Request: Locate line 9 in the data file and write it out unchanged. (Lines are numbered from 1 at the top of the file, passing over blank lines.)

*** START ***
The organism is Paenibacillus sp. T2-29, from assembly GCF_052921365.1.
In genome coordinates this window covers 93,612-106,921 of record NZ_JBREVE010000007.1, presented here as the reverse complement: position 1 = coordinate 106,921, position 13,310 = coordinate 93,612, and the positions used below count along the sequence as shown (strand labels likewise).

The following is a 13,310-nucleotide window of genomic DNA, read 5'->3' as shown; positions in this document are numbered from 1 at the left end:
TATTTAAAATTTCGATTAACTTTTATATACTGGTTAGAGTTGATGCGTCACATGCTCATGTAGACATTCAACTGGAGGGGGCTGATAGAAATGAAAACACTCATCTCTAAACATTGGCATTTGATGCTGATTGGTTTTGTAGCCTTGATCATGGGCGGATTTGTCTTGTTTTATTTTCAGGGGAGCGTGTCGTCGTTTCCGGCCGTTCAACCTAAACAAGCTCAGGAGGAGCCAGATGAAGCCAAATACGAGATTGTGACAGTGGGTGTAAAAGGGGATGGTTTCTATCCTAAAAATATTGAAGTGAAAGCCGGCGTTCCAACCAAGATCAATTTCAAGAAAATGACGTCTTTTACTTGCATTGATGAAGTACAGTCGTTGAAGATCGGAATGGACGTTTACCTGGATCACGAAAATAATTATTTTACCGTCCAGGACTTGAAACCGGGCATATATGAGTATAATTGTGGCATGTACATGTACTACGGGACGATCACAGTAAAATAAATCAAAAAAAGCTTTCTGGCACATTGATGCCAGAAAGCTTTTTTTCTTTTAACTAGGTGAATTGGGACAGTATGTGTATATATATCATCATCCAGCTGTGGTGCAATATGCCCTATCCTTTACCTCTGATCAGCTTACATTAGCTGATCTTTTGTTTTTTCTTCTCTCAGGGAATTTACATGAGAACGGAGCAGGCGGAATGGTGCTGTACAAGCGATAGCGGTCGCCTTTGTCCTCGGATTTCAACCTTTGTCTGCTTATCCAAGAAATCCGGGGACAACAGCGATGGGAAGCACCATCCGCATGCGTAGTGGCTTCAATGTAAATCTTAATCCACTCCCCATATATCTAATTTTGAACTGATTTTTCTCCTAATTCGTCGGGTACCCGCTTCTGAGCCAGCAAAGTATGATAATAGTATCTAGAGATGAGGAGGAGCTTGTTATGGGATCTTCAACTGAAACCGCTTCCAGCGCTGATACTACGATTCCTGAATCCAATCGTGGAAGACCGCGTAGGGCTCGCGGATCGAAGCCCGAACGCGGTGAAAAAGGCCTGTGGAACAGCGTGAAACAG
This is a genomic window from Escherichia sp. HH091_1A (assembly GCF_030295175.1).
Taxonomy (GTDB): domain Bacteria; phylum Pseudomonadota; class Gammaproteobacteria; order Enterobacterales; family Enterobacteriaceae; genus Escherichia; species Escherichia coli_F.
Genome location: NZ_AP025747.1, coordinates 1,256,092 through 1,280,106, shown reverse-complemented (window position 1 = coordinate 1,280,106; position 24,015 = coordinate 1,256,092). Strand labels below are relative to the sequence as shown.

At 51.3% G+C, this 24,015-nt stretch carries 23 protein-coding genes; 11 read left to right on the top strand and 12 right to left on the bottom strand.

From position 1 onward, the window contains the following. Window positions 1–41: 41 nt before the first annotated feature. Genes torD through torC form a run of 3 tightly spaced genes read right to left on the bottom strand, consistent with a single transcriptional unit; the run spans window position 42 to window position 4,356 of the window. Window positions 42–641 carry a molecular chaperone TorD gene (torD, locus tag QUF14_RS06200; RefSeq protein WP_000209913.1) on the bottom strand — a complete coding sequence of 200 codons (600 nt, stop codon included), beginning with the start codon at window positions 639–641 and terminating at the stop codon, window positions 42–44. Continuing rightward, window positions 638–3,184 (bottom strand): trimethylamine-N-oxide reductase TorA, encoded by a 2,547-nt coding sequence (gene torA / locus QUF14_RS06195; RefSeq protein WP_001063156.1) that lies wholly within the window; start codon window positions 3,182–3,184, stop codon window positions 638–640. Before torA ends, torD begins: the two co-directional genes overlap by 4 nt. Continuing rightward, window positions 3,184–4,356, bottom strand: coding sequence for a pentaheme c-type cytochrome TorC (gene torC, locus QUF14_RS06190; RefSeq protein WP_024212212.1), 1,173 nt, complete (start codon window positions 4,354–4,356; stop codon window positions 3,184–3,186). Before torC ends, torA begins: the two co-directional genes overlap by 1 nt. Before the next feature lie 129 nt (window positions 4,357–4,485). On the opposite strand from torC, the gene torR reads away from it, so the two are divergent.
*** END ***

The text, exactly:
From position 1 onward, the window contains the following. Window positions 1–41: 41 nt before the first annotated feature. Genes torD through torC form a run of 3 tightly spaced genes read right to left on the bottom strand, consistent with a single transcriptional unit; the run spans window position 42 to window position 4,356 of the window. Window positions 42–641 carry a molecular chaperone TorD gene (torD, locus tag QUF14_RS06200; RefSeq protein WP_000209913.1) on the bottom strand — a complete coding sequence of 200 codons (600 nt, stop codon included), beginning with the start codon at window positions 639–641 and terminating at the stop codon, window positions 42–44. Continuing rightward, window positions 638–3,184 (bottom strand): trimethylamine-N-oxide reductase TorA, encoded by a 2,547-nt coding sequence (gene torA / locus QUF14_RS06195; RefSeq protein WP_001063156.1) that lies wholly within the window; start codon window positions 3,182–3,184, stop codon window positions 638–640. Before torA ends, torD begins: the two co-directional genes overlap by 4 nt. Continuing rightward, window positions 3,184–4,356, bottom strand: coding sequence for a pentaheme c-type cytochrome TorC (gene torC, locus QUF14_RS06190; RefSeq protein WP_024212212.1), 1,173 nt, complete (start codon window positions 4,354–4,356; stop codon window positions 3,184–3,186). Before torC ends, torA begins: the two co-directional genes overlap by 1 nt. Before the next feature lie 129 nt (window positions 4,357–4,485). On the opposite strand from torC, the gene torR reads away from it, so the two are divergent.